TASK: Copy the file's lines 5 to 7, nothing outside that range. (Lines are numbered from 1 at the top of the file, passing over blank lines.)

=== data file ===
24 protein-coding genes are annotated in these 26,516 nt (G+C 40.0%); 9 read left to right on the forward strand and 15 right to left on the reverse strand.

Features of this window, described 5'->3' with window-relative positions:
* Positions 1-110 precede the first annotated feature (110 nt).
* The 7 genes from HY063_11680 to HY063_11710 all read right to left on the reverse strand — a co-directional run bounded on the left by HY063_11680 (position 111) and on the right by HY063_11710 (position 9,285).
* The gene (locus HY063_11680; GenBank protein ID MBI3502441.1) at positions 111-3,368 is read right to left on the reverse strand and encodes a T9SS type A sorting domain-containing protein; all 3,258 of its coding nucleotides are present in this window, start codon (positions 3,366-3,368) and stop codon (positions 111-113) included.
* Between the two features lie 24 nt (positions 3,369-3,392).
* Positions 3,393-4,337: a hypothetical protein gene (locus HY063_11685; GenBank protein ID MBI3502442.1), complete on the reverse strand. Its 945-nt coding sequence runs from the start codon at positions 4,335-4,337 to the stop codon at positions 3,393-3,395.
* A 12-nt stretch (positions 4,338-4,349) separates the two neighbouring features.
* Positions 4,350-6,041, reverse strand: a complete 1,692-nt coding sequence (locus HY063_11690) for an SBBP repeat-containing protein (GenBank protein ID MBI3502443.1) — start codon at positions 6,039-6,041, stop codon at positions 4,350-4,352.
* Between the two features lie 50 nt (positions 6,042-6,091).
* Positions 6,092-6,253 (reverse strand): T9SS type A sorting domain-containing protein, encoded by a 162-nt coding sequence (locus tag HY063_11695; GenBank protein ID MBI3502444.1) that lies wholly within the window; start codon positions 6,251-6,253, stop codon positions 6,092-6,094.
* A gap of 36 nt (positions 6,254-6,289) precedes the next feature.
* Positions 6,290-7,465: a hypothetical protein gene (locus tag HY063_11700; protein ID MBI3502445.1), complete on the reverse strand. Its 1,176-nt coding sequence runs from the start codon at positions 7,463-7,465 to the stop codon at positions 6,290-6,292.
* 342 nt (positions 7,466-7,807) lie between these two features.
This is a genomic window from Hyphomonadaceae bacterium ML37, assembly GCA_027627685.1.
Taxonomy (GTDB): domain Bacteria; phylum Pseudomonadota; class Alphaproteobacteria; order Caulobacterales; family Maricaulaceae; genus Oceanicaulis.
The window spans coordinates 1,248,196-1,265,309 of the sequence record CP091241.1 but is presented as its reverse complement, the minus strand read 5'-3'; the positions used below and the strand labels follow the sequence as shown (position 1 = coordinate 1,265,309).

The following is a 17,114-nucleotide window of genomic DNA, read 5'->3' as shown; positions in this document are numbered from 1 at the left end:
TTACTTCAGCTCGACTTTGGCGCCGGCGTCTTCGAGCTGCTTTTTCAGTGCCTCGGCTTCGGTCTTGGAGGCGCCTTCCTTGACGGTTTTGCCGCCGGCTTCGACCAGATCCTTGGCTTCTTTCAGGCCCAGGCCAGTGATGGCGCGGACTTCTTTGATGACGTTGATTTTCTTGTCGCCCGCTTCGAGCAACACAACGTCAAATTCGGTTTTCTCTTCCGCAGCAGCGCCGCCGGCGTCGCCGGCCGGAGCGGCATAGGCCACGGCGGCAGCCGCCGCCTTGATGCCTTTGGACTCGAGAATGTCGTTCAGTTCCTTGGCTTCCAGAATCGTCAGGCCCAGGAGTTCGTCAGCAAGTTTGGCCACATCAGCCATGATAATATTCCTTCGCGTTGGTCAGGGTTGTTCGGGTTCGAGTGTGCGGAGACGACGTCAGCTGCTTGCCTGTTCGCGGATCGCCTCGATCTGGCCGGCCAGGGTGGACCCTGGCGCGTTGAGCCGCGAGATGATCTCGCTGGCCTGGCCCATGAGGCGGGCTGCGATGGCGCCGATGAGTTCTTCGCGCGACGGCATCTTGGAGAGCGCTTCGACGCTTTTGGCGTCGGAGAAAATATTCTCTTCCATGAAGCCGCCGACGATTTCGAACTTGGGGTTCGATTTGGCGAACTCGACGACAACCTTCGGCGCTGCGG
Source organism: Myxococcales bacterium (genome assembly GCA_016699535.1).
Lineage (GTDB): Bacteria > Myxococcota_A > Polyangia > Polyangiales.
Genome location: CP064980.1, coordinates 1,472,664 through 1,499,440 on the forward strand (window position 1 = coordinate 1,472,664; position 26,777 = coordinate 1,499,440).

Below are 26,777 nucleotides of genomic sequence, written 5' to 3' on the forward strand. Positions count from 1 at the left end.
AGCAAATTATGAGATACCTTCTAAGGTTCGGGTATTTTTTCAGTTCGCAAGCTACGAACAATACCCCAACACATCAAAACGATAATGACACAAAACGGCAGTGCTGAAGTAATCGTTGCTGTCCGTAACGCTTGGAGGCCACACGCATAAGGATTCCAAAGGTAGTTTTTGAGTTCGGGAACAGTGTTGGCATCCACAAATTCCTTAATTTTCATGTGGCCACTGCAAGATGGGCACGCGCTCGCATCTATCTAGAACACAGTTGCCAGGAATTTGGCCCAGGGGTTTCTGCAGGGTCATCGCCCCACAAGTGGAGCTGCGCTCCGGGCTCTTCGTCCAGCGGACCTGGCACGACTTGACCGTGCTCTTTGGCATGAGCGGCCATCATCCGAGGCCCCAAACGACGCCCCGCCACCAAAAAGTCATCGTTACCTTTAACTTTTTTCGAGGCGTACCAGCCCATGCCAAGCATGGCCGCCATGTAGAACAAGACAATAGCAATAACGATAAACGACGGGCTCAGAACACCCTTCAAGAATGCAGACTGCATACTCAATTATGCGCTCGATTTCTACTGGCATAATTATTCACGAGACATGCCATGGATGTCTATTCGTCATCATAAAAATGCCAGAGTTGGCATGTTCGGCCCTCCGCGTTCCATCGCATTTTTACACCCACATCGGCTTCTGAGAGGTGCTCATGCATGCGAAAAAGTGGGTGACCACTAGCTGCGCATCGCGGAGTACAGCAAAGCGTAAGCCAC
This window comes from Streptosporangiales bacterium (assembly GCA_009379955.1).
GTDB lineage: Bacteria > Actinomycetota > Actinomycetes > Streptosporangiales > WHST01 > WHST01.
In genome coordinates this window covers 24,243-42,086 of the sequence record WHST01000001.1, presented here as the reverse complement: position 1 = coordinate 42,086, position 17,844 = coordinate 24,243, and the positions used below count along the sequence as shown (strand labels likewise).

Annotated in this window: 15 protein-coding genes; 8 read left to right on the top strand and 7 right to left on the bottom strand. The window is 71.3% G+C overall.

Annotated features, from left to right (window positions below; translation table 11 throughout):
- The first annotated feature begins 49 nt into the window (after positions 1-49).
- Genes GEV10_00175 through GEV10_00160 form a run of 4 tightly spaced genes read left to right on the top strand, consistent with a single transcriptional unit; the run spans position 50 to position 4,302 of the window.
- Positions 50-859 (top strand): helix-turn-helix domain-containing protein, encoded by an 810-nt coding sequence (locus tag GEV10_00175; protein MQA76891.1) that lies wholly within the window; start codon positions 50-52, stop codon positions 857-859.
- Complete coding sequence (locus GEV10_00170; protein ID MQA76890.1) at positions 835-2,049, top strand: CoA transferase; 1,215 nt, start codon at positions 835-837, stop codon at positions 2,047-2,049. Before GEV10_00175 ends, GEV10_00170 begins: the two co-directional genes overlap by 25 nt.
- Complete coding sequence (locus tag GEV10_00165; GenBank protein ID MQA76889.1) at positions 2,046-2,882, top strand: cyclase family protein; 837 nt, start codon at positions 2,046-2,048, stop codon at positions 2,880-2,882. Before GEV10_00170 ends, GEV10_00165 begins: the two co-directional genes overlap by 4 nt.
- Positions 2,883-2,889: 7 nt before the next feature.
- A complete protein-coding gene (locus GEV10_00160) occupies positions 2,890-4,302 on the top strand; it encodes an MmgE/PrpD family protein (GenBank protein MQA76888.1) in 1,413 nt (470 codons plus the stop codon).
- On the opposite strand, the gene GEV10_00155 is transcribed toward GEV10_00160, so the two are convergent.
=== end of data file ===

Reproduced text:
* The gene (locus HY063_11680; GenBank protein ID MBI3502441.1) at positions 111-3,368 is read right to left on the reverse strand and encodes a T9SS type A sorting domain-containing protein; all 3,258 of its coding nucleotides are present in this window, start codon (positions 3,366-3,368) and stop codon (positions 111-113) included.
* Between the two features lie 24 nt (positions 3,369-3,392).
* Positions 3,393-4,337: a hypothetical protein gene (locus HY063_11685; GenBank protein ID MBI3502442.1), complete on the reverse strand. Its 945-nt coding sequence runs from the start codon at positions 4,335-4,337 to the stop codon at positions 3,393-3,395.